Physician Focus is available for viewing on public access television stations throughout Massachusetts and online at,, and YouTube.

Shattuck Lecture: A Better Way to Drug Development

Posted in NEJM, Uncategorized on May 6th, 2016 by MMS Communications – Be the first to comment

The pharmaceutical and biomedical research industry have had many successes over many years, curing and eradicating diseases, prolonging and enhancing life. Such success has entailed years of testing and trials and millions and even billions of dollars.


Dr. Janet Woodcock

Today, however, the development and costs of new drugs have become two of the most difficult – and sometimes controversial – topics in medicine today.  The cost of developing even a single drug can run into the billions of dollars; the cost of one life-saving therapy can erase the life savings of a patient.  Such conditions have brought the pharmaceutical industry under scrutiny and under fire.

However, even with so many triumphs, says Janet Woodcock, M.D., “the biomedical research enterprise is surprisingly ineffective at improving health and treating disease, given our level of investment in it.”

Dr. Woodcock, Director of the Center for Drug Evaluation and Research at the Food and Drug Administration, shared her thoughts on drug development programs as she delivered the 2016 Shattuck Lecture, Lost in Translation: The Path from Scientific Discover to the Clinic, presented by the MMS Committee on Publications and the NEJM Group as part of the MMS annual meeting today.

She offered her perspectives – and some recommended solutions – to improve scientific discovery based on her 30 years of observing thousands of attempted drug development programs, both commercial and academic, while at the FDA.

Dr. Woodcock was clear and direct in her analysis: “Multiple systemic flaws impede generational knowledge,” she stated. “Medicine must take back ownership of clinical evidence development.”

The shortcomings in the system, she says, are the result of three problems in biomedical research: a lack of reliable basic scientific information to support development program; the absence of a robust translational infrastructure to develop and assess tools and drug candidates; and the inability of clinical medicine to create effective systems to generate evidence.

Despite the flaws, Dr. Woodcock believes opportunity for change and improvement exists.  “The system we have successfully operated for many years is under severe stress,” she declares, “and transformative change is needed.  New structures and technologies will provide opportunities.”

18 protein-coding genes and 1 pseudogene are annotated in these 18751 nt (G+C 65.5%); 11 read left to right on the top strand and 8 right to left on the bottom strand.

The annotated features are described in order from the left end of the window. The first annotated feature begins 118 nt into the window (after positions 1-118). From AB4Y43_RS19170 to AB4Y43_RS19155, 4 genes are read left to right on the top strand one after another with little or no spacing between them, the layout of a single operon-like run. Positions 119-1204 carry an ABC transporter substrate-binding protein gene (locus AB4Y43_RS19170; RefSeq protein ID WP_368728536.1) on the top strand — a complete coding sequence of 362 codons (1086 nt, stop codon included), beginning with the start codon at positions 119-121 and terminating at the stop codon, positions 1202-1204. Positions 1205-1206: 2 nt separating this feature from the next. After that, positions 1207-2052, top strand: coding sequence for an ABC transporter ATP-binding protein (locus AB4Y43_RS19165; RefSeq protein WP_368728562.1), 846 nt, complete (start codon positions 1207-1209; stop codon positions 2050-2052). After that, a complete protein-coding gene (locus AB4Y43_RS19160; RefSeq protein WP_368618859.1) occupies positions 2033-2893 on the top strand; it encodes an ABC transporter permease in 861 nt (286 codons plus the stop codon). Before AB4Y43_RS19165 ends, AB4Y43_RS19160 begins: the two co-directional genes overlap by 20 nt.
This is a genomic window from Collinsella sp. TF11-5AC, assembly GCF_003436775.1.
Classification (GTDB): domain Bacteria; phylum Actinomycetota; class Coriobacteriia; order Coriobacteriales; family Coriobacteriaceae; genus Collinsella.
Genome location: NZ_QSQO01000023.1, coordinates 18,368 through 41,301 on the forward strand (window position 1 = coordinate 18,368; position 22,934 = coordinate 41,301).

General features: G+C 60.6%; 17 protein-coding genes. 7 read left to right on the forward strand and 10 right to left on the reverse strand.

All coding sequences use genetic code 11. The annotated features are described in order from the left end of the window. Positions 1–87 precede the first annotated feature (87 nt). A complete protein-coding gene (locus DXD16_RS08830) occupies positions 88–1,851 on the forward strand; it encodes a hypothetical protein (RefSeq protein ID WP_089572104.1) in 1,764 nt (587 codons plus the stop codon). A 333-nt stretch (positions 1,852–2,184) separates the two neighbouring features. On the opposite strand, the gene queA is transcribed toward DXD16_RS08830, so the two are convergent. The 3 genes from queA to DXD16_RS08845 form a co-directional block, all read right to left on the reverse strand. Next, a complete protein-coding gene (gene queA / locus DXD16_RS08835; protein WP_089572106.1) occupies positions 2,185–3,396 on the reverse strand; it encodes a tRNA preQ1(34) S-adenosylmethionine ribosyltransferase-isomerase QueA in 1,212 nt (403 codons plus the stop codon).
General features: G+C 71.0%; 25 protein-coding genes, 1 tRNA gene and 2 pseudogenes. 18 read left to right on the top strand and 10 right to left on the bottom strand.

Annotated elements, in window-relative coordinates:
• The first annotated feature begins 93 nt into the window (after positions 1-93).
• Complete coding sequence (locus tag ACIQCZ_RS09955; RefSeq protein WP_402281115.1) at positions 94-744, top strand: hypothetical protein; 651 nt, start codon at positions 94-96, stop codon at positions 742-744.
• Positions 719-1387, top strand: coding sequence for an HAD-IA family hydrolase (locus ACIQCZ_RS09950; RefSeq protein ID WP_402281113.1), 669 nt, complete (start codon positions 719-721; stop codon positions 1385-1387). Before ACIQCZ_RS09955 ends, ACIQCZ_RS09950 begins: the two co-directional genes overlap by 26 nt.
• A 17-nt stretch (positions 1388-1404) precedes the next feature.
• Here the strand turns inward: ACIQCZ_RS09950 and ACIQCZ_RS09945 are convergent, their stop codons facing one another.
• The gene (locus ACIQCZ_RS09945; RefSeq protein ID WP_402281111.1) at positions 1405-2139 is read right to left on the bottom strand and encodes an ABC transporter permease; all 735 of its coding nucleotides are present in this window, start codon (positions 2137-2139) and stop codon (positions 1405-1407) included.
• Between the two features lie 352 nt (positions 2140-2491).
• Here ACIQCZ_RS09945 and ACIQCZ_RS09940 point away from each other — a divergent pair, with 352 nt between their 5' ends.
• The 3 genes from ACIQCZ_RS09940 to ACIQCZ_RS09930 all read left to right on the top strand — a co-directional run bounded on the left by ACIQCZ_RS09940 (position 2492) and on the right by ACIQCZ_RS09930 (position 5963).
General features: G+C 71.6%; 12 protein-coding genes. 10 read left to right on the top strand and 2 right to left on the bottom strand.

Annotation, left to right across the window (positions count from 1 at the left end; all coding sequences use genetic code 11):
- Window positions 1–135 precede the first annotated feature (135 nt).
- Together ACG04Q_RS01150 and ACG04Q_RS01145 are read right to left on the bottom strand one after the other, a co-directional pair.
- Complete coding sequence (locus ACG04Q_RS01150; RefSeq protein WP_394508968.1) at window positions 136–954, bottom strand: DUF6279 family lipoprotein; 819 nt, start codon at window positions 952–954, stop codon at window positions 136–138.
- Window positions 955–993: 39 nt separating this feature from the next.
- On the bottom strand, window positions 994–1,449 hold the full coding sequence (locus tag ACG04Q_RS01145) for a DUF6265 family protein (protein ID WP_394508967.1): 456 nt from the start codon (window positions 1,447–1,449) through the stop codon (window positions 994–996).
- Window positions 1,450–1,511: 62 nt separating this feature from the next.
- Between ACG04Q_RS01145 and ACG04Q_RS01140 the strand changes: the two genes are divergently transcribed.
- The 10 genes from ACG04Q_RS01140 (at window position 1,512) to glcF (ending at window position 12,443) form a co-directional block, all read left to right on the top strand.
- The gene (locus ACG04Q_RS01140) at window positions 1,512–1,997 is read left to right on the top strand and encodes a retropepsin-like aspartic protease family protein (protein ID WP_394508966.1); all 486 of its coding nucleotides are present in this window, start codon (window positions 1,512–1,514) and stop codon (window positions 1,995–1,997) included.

“Transformation of clinical research would be challenging with many obstacles,” she notes, “but the payoff might be worth it.” Among the benefits would be rapid and efficient generation of clinical evidence, patients as active participants in the clinical research enterprise, the integration of research into healthcare, and more effective and clinically relevant evaluations of new products and other interventions.

For more observations from Dr. Woodcock and a sampling of her recommendations for a better way forward, view her presentation here.



Ethics Forum: Patient Experience and Satisfaction

Posted in Ethics Forum, Primary Care on May 5th, 2016 by MMS Communications – Be the first to comment

A growing part of the ever-changing healthcare landscape is measuring patient satisfaction. Hospitals and physicians, more and more, are being rated and ranked based on a patient’s experience – what they think of the care they get from their individual physician, what they think of their stay in a particular hospital. Reputations are at stake, as are reimbursements and payments.

Surveys and publication of patient satisfaction with providers of all kinds are growing in number. And they’re here to stay.

That was part of the message from the MMS Ethics Forum on Thursday, May 5 presented by the Committee on Ethics, Grievances, and Professional Standards as part of the 2016 MMS Annual Meeting.

The Forum, entitled Patient Satisfaction Surveys: Utility and Unintended Consequences, featured presentations from Thomas Lee, M.D., Chief Medical Officer of Press Gainey and former CEO for Partners Community HealthCare, Inc., and Allen Kachalia, M.D., J.D., a general internist and Chief Quality Officer at Brigham & Women’s Hospital. Below, are the main points from their presentations.


Dr. Thomas Lee

Dr. Lee recognized that patient measurement can lead to unwanted changes or unintended consequences, but also acknowledged that not measuring patient experience means “giving up on the idea of improvement.” The challenge, he said, was “to invest thought, time and energy in preparing people to receive data [of measurement], and it’s a challenge worth taking on.”

Patients are afraid, he noted, not just of their diseases or the therapies they may have to undergo, but of the lack of coordination by the medical community, that, as he bluntly stated, “we don’t have our act together” in caring for patients.